TUESDAY, Aug. 18, 2020 (HealthDay News) — When COVID-19 was raging in the Northeastern United States, more than 25% of Connecticut nursing-home residents were suffering from the coronavirus, a new survey reports.
Nursing homes are very susceptible to the pandemic because the patients are elderly, living in close quarters and often have other medical conditions that make them more vulnerable to COVID-19, Yale School of Public Health researchers said.
Their survey found that 28% of 2,117 people tested in 33 nursing homes were infected with the virus. Testing was completed by mid-June.
“Nursing homes have been the epicenter of the disease in Connecticut, and much of the U.S. and Europe,” said lead author Dr. Sunil Parikh, an associate professor of epidemiology and medicine at Yale.
“Without widespread testing of all residents, it would have been impossible to effectively institute proper infection control measures, such as isolating infected, uninfected and exposed residents from one another,” Parikh said in a university news release.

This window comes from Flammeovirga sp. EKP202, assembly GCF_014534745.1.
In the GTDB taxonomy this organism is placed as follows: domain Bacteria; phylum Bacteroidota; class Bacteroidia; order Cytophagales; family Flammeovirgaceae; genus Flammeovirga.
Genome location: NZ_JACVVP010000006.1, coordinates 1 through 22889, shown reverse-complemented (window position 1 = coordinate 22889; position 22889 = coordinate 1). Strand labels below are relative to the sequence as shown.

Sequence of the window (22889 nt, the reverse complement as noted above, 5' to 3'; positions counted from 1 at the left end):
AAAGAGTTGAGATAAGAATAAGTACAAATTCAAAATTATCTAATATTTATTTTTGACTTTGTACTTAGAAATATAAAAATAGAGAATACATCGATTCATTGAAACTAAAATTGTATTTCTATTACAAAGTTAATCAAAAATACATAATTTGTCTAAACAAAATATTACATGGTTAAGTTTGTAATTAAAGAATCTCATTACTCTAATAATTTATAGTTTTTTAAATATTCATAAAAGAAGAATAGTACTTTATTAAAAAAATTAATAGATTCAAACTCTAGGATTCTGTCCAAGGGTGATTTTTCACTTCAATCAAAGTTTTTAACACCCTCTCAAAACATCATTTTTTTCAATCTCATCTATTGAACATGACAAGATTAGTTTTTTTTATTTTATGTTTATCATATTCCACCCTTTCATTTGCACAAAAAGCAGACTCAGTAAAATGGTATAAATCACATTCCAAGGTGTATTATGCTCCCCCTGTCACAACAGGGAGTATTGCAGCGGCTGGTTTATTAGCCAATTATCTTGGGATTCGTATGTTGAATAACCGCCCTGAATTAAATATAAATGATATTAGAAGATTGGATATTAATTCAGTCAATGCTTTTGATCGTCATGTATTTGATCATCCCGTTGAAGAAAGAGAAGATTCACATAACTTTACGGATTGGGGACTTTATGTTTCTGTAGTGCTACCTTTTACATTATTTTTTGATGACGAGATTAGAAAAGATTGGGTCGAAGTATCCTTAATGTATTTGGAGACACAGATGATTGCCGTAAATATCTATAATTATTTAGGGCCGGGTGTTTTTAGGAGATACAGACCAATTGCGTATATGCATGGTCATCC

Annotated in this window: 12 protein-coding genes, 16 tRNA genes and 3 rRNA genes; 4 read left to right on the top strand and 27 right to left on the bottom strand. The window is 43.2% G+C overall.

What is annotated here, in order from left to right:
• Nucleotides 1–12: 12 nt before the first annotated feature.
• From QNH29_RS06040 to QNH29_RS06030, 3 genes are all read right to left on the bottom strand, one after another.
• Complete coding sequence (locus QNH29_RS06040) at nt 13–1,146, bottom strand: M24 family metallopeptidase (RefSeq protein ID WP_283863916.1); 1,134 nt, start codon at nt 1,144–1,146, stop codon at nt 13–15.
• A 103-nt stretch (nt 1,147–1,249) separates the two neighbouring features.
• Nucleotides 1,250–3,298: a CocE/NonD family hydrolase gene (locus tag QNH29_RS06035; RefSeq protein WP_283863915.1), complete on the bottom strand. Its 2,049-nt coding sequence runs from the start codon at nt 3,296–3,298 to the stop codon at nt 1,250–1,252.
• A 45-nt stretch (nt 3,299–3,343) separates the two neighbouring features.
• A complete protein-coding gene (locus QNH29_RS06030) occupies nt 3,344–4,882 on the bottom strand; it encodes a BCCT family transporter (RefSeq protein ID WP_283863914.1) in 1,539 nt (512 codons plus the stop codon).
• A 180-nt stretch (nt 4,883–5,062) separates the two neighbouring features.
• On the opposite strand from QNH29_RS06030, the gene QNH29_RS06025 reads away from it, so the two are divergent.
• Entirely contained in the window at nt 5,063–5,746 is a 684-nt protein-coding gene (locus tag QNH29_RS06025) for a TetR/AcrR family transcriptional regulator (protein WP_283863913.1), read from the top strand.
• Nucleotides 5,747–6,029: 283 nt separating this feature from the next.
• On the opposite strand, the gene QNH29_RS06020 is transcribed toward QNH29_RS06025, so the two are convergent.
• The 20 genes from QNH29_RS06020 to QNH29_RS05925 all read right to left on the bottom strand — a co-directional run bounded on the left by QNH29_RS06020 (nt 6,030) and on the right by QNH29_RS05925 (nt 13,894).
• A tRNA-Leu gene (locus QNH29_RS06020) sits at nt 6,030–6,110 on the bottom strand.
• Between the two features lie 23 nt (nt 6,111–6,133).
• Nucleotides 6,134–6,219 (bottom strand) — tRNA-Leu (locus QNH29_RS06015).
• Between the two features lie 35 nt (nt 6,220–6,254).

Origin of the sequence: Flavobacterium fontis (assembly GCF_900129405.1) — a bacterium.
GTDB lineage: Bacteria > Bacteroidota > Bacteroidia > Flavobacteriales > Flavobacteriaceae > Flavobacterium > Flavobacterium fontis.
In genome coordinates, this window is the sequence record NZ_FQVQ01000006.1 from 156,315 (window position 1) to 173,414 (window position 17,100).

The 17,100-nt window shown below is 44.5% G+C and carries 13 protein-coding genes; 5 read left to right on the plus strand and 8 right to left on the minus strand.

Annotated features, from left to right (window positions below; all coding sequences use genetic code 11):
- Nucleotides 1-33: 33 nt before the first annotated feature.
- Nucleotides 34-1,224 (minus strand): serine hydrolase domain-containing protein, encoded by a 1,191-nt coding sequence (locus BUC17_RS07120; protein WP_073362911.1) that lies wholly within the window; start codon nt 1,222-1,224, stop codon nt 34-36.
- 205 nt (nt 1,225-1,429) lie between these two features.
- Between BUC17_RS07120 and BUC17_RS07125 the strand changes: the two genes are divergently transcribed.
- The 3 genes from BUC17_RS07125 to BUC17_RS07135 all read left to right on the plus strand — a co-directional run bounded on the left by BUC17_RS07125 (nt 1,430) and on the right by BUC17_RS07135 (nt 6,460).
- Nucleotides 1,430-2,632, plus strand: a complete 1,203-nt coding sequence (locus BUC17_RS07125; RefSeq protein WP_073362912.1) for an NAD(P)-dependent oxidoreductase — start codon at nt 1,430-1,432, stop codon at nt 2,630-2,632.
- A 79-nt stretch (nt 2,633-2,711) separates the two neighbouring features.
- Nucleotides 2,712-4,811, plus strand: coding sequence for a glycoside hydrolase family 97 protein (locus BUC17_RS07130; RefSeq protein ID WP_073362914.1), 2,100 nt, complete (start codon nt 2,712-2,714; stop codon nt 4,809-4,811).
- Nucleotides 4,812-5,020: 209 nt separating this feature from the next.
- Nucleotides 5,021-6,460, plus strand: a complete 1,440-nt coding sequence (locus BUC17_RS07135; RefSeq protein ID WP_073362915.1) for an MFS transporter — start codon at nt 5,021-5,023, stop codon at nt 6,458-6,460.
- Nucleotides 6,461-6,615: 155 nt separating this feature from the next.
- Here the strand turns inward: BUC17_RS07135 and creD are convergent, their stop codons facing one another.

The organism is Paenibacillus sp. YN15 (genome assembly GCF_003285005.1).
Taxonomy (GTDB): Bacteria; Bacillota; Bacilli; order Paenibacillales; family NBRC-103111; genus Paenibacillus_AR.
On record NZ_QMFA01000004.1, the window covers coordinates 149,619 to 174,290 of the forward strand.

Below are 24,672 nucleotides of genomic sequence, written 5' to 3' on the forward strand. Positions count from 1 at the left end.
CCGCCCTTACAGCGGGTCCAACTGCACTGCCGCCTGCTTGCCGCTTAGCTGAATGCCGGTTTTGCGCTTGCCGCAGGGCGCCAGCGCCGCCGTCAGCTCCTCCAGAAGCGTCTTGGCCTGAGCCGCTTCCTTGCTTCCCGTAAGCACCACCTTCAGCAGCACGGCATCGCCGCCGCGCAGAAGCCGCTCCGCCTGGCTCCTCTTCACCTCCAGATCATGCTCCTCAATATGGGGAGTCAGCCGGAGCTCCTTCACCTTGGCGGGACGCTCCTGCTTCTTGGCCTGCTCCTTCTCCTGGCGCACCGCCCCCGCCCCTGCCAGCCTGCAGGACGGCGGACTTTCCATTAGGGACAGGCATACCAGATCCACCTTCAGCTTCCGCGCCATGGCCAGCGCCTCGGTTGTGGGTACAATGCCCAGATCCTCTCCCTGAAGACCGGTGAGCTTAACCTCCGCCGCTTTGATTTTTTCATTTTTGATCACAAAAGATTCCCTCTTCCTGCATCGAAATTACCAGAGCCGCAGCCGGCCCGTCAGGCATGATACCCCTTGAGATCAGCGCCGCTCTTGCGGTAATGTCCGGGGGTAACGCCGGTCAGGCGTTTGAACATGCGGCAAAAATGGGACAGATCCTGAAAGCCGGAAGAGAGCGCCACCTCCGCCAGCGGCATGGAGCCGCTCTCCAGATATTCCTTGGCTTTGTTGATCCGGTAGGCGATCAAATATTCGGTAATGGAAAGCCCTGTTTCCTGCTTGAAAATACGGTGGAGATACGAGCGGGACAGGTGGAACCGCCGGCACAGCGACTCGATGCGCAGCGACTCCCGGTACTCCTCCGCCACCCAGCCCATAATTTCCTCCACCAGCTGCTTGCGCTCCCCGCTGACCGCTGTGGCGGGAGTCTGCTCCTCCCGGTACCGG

People in nursing homes make up more than 60% of the COVID-19 deaths in the state, the researchers said.
Among 601 infected people, about 90% had no symptoms of the disease. Only a small number of them went on to develop symptoms, Parikh’s team found.
“This study also shows how quickly the virus can take hold in congregate settings, as the majority of nursing homes had over half of their residents test positive within a month of identifying their first case, despite standard infection prevention measures at the time,” Parikh said. “Clearly, PPE and testing shortages, coupled with a symptom-based testing strategy, made it difficult to get a handle on these outbreaks early on.”
The researchers also found:
- Infections rates of at least 50% in 19 nursing homes.
- Of 530 asymptomatic nursing home patients, 12% developed symptoms within 14 days.
- Only three of the tested nursing homes had no positive cases.
“What we need to figure out now is the optimal frequency for repeat surveys of both residents and staff moving forward. Cases in nursing homes have now dramatically dropped, and we also need to rigorously assess the impact of point prevalence surveys on curtailing the outbreaks in these congregate settings,” Parikh said.
The findings were published in a research letter online recently in the Journal of the American Medical Association.